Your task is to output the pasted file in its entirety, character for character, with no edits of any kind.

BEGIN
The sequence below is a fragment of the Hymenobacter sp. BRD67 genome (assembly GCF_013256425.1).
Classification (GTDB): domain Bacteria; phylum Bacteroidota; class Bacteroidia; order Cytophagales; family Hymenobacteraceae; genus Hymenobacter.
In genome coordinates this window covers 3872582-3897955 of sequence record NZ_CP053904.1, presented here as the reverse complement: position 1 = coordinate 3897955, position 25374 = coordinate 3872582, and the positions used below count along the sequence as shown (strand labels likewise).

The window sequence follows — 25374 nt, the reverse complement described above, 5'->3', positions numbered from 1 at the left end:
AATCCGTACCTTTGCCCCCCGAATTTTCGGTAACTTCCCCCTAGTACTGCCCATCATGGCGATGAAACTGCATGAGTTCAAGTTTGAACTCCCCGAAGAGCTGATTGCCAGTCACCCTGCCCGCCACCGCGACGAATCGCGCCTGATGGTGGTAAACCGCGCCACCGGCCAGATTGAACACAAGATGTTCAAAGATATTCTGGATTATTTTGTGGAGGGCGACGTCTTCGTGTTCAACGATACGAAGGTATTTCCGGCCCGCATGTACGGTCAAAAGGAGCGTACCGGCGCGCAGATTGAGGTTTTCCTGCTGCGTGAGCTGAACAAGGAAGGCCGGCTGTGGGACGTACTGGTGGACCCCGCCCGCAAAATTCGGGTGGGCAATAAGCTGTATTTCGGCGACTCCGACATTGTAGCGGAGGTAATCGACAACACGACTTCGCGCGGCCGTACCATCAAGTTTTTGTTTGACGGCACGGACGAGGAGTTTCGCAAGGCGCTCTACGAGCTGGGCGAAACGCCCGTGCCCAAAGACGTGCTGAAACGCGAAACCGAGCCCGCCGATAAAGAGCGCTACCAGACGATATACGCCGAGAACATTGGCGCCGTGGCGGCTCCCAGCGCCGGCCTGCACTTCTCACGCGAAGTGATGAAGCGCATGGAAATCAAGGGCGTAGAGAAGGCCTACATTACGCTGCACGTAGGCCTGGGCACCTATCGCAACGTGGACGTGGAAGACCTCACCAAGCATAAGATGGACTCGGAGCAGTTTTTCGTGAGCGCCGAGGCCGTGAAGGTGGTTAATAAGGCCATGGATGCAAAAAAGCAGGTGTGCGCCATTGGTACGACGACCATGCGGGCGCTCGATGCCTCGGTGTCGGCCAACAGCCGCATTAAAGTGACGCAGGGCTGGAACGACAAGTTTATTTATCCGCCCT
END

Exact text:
The sequence below is a fragment of the Hymenobacter sp. BRD67 genome (assembly GCF_013256425.1).
Classification (GTDB): domain Bacteria; phylum Bacteroidota; class Bacteroidia; order Cytophagales; family Hymenobacteraceae; genus Hymenobacter.
In genome coordinates this window covers 3872582-3897955 of sequence record NZ_CP053904.1, presented here as the reverse complement: position 1 = coordinate 3897955, position 25374 = coordinate 3872582, and the positions used below count along the sequence as shown (strand labels likewise).

The window sequence follows — 25374 nt, the reverse complement described above, 5'->3', positions numbered from 1 at the left end:
AATCCGTACCTTTGCCCCCCGAATTTTCGGTAACTTCCCCCTAGTACTGCCCATCATGGCGATGAAACTGCATGAGTTCAAGTTTGAACTCCCCGAAGAGCTGATTGCCAGTCACCCTGCCCGCCACCGCGACGAATCGCGCCTGATGGTGGTAAACCGCGCCACCGGCCAGATTGAACACAAGATGTTCAAAGATATTCTGGATTATTTTGTGGAGGGCGACGTCTTCGTGTTCAACGATACGAAGGTATTTCCGGCCCGCATGTACGGTCAAAAGGAGCGTACCGGCGCGCAGATTGAGGTTTTCCTGCTGCGTGAGCTGAACAAGGAAGGCCGGCTGTGGGACGTACTGGTGGACCCCGCCCGCAAAATTCGGGTGGGCAATAAGCTGTATTTCGGCGACTCCGACATTGTAGCGGAGGTAATCGACAACACGACTTCGCGCGGCCGTACCATCAAGTTTTTGTTTGACGGCACGGACGAGGAGTTTCGCAAGGCGCTCTACGAGCTGGGCGAAACGCCCGTGCCCAAAGACGTGCTGAAACGCGAAACCGAGCCCGCCGATAAAGAGCGCTACCAGACGATATACGCCGAGAACATTGGCGCCGTGGCGGCTCCCAGCGCCGGCCTGCACTTCTCACGCGAAGTGATGAAGCGCATGGAAATCAAGGGCGTAGAGAAGGCCTACATTACGCTGCACGTAGGCCTGGGCACCTATCGCAACGTGGACGTGGAAGACCTCACCAAGCATAAGATGGACTCGGAGCAGTTTTTCGTGAGCGCCGAGGCCGTGAAGGTGGTTAATAAGGCCATGGATGCAAAAAAGCAGGTGTGCGCCATTGGTACGACGACCATGCGGGCGCTCGATGCCTCGGTGTCGGCCAACAGCCGCATTAAAGTGACGCAGGGCTGGAACGACAAGTTTATTTATCCGCCCT